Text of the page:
For our salvation, faith alone is not enough … neither are our works alone. Scripture tells us repeatedly to have an “obedient” faith – which means that with our will we participate in, or use, God’s graces to act on our faith. God’s grace is what brings us to salvation, if we cooperate. Even Satan believes in Jesus. If we claim to believe in God, but choose to separate ourselves from Him by disobeying His commandments and failing to love Him and others, then we aren’t choosing eternal life with God. Our salvation isn’t just a matter of wishful thinking.


I would suggest you tell “a pastor” that he clearly believes in “easy believism”–once prayed, always saved.

Also, let him know there’s a difference between what HE believes by “salvation” and what the BIBLE believes by “salvation.” (He probably thinks they are the same, but he’s wrong.)


‘A member’ (he is secret and hidden, you will never find out who he is :D) of this site says that ‘the pastor’ should first learn something about Catholicism lest he risks bearing a false witness. :rolleyes:


We believe this

James 2

**Faith and Deeds **
14 What good is it, my brothers, if a man claims to have faith but has no deeds? Can such faith save him?

15 Suppose a brother or sister is without clothes and daily food.

16 If one of you says to him, “Go, I wish you well; keep warm and well fed,” but does nothing about his physical needs, what good is it?

17 In the same way, faith by itself, if it is not accompanied by action, is dead.

18 But someone will say, "You have faith; I have deeds."
Show me your faith without deeds, and I will show you my faith by what I do.

19 You believe that there is one God. Good! Even the demons believe that—and shudder.

20 You foolish man, do you want evidence that faith without deeds is useless?

21 Was not our ancestor Abraham considered righteous for what he did when he offered his son Isaac on the altar?

22 You see that his faith and his actions were working together, and his faith was made complete by what he did.

23 And the scripture was fulfilled that says, “Abraham believed God, and it was credited to him as righteousness,” and he was called God’s friend.

24 You see that a person is justified by what he does and not by faith alone.

25 In the same way, was not even Rahab the prostitute considered righteous for what she did when she gave lodging to the spies and sent them off in a different direction?

26 As the body without the spirit is dead, so faith without deeds is dead.

Written by and for the Catholic Church with the help of God


Ephesians 2:8-10 answers the question.

For by grace you have been saved through faith; and that not of yourselves, it is the gift of God not as a result of works, so that no one may boast. For we are His workmanship, created in Christ Jesus for good works, which God prepared beforehand so that we would walk in them.

Listen carefully to stadium evangelists, televangelists, and radio preachers. Nine times out of ten they will quote Ephesians 2:8-9 with great emphasis and never mention verse 10. We are not slaves futilely trying to earn salvation by doing “works of the law” (Eph. 2:8-9). Yet as sons of God we are inspired and energized by the Holy Spirit to do “good works” as we cooperate with our heavenly father in extending the Kingdom of God (Eph. 2:10). Catholicism believes and teaches the full message of Ephesians 2:8-10, without equivocating or abbreviating the truth.


Isaiah doesn’t mean what you claim.

Now read the next verse, Isaiah 64:7.

“There is no one that calls upon your name, that bestirs himself to take hold of you, for you have hidden your face from us and have delivered us into the hand of our iniquities.”

Does verse 7 sound like Isaiah is addressing every human being on the planet? No? Then why assume that verse 6 is addressed to every human being on the planet?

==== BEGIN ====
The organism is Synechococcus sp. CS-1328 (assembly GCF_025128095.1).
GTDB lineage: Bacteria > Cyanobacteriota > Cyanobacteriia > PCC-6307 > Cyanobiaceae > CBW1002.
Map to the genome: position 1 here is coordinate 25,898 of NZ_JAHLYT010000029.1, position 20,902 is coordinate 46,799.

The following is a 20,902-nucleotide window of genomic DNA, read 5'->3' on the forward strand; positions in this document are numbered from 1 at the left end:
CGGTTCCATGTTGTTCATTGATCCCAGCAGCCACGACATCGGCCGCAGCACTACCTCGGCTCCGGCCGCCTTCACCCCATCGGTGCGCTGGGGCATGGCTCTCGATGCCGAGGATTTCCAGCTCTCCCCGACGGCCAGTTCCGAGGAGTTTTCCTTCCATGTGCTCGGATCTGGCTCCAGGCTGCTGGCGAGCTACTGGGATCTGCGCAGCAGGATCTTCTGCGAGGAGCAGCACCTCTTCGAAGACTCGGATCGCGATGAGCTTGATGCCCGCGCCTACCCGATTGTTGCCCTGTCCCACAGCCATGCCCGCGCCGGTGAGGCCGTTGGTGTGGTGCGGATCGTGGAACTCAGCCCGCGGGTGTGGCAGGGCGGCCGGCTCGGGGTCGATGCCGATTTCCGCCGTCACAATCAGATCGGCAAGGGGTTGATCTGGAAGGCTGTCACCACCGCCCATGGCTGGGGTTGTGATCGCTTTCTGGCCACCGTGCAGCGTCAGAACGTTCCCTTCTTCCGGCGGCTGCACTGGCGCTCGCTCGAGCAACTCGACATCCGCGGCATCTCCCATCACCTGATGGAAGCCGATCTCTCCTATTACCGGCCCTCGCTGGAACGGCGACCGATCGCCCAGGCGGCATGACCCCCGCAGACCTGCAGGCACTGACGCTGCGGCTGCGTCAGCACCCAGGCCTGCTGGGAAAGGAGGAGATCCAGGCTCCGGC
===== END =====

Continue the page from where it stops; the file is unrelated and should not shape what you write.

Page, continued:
Isaiah 64:6 does not support the man-made Calvinist doctrine of total depravity. God LOVES our good works. No, we cannot “work our way to heaven” – we need Jesus’ shed blood to wash away our sins — but our good works are pleasing to God. They aren’t “filthy rags.” They are precious to Him.


We had this for over 1000 posts. It will be a good read!


I would ask “a pastor”, if we have faith in Christ, what difference does it make if we think our works (done with God’s grace) are also necessary?

This is an important point. If we have faith in Christ, what difference does it make if (according to his view) we don’t perfectly understand how we are saved? Is perfect understanding of the mechanics of salvation also necessary to be saved?

A little off topic, but my wife and I were recently discussing how a RC could almost form a “denominational pascal wager” :
RC’s believe outside Rome you are damned. Protestants believe you only need Jesus which a RC could have. Where is the safer bet?



From the Catechism of the Catholic Church:

1996 Our justification comes from the grace of God. Grace is favor, the free and undeserved help that God gives us to respond to his call to become children of God, adoptive sons, partakers of the divine nature and of eternal life.46

The Catholic Church does not now nor has it ever taught that we are saved by our own works. We cannot earn our salvation.

Hope this helps. :tiphat:



You have mistated the Church’s position, and that is the fatal error in your argument.

Catholics do not believe that outside Rome you are damned. I live in North Carolina…does that mean that I’m damned since I am “outside Rome”? :stuck_out_tongue:

The correct formulation is, “There is no salvation outside the Church.”

The burning question then becomes, “What does it mean to be ‘outside the Church’?”

Hope this helps. :tiphat:


An important part of our race of Salvation is Doing what Jesus told us to do.

This is too often ignored by protestant groups.


Yes, this is a good point. I have asked something similar in discussions with Protestants. Eventually in these discussions they usually decide that Catholics don’t have faith in Jesus, because - well, I don’t exactly know why. :slight_smile:

As a Catholic I would even (gently) challenge a Protestant’s claim to have faith in Christ, since rejecting Christ’s Church is rejecting Christ. But of course the Protestant will see this matter quite differently, so while I would bring up the concept I wouldn’t dwell on it since that would just kill any discussion.